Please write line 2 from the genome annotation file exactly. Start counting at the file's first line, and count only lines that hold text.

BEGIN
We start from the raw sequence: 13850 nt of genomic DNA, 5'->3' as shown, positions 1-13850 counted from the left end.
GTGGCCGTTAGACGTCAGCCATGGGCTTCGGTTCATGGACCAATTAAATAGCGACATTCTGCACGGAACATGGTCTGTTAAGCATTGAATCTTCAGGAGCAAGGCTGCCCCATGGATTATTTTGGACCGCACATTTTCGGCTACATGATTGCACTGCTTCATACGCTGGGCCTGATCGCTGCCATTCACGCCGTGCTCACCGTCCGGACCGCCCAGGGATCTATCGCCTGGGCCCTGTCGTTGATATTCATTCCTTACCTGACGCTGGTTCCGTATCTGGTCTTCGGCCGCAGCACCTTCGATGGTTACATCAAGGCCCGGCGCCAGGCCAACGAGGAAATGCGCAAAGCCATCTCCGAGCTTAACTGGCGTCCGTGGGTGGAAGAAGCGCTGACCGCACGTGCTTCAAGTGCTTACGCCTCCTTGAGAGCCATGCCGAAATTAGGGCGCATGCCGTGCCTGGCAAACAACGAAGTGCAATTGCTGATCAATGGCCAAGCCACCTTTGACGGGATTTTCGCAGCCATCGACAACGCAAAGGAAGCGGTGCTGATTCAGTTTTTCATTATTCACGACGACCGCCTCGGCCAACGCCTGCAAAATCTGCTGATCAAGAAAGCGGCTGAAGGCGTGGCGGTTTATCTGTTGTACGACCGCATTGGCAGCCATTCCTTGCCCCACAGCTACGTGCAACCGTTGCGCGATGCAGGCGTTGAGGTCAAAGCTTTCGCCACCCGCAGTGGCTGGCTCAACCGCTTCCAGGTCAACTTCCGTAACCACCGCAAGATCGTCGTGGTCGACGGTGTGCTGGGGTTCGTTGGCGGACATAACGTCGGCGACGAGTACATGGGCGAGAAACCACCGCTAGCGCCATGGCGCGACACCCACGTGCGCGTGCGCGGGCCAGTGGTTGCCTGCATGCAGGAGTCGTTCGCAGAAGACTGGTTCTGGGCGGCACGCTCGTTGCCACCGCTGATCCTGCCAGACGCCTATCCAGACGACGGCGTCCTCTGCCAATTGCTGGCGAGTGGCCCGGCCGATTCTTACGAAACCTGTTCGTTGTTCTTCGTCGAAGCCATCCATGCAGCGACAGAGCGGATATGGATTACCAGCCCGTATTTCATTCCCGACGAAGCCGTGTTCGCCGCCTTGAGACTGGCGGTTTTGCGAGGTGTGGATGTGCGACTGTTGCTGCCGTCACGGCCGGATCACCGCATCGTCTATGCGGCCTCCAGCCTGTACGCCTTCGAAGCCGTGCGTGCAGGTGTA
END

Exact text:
GTGGCCGTTAGACGTCAGCCATGGGCTTCGGTTCATGGACCAATTAAATAGCGACATTCTGCACGGAACATGGTCTGTTAAGCATTGAATCTTCAGGAGCAAGGCTGCCCCATGGATTATTTTGGACCGCACATTTTCGGCTACATGATTGCACTGCTTCATACGCTGGGCCTGATCGCTGCCATTCACGCCGTGCTCACCGTCCGGACCGCCCAGGGATCTATCGCCTGGGCCCTGTCGTTGATATTCATTCCTTACCTGACGCTGGTTCCGTATCTGGTCTTCGGCCGCAGCACCTTCGATGGTTACATCAAGGCCCGGCGCCAGGCCAACGAGGAAATGCGCAAAGCCATCTCCGAGCTTAACTGGCGTCCGTGGGTGGAAGAAGCGCTGACCGCACGTGCTTCAAGTGCTTACGCCTCCTTGAGAGCCATGCCGAAATTAGGGCGCATGCCGTGCCTGGCAAACAACGAAGTGCAATTGCTGATCAATGGCCAAGCCACCTTTGACGGGATTTTCGCAGCCATCGACAACGCAAAGGAAGCGGTGCTGATTCAGTTTTTCATTATTCACGACGACCGCCTCGGCCAACGCCTGCAAAATCTGCTGATCAAGAAAGCGGCTGAAGGCGTGGCGGTTTATCTGTTGTACGACCGCATTGGCAGCCATTCCTTGCCCCACAGCTACGTGCAACCGTTGCGCGATGCAGGCGTTGAGGTCAAAGCTTTCGCCACCCGCAGTGGCTGGCTCAACCGCTTCCAGGTCAACTTCCGTAACCACCGCAAGATCGTCGTGGTCGACGGTGTGCTGGGGTTCGTTGGCGGACATAACGTCGGCGACGAGTACATGGGCGAGAAACCACCGCTAGCGCCATGGCGCGACACCCACGTGCGCGTGCGCGGGCCAGTGGTTGCCTGCATGCAGGAGTCGTTCGCAGAAGACTGGTTCTGGGCGGCACGCTCGTTGCCACCGCTGATCCTGCCAGACGCCTATCCAGACGACGGCGTCCTCTGCCAATTGCTGGCGAGTGGCCCGGCCGATTCTTACGAAACCTGTTCGTTGTTCTTCGTCGAAGCCATCCATGCAGCGACAGAGCGGATATGGATTACCAGCCCGTATTTCATTCCCGACGAAGCCGTGTTCGCCGCCTTGAGACTGGCGGTTTTGCGAGGTGTGGATGTGCGACTGTTGCTGCCGTCACGGCCGGATCACCGCATCGTCTATGCGGCCTCCAGCCTGTACGCCTTCGAAGCCGTGCGTGCAGGTGTA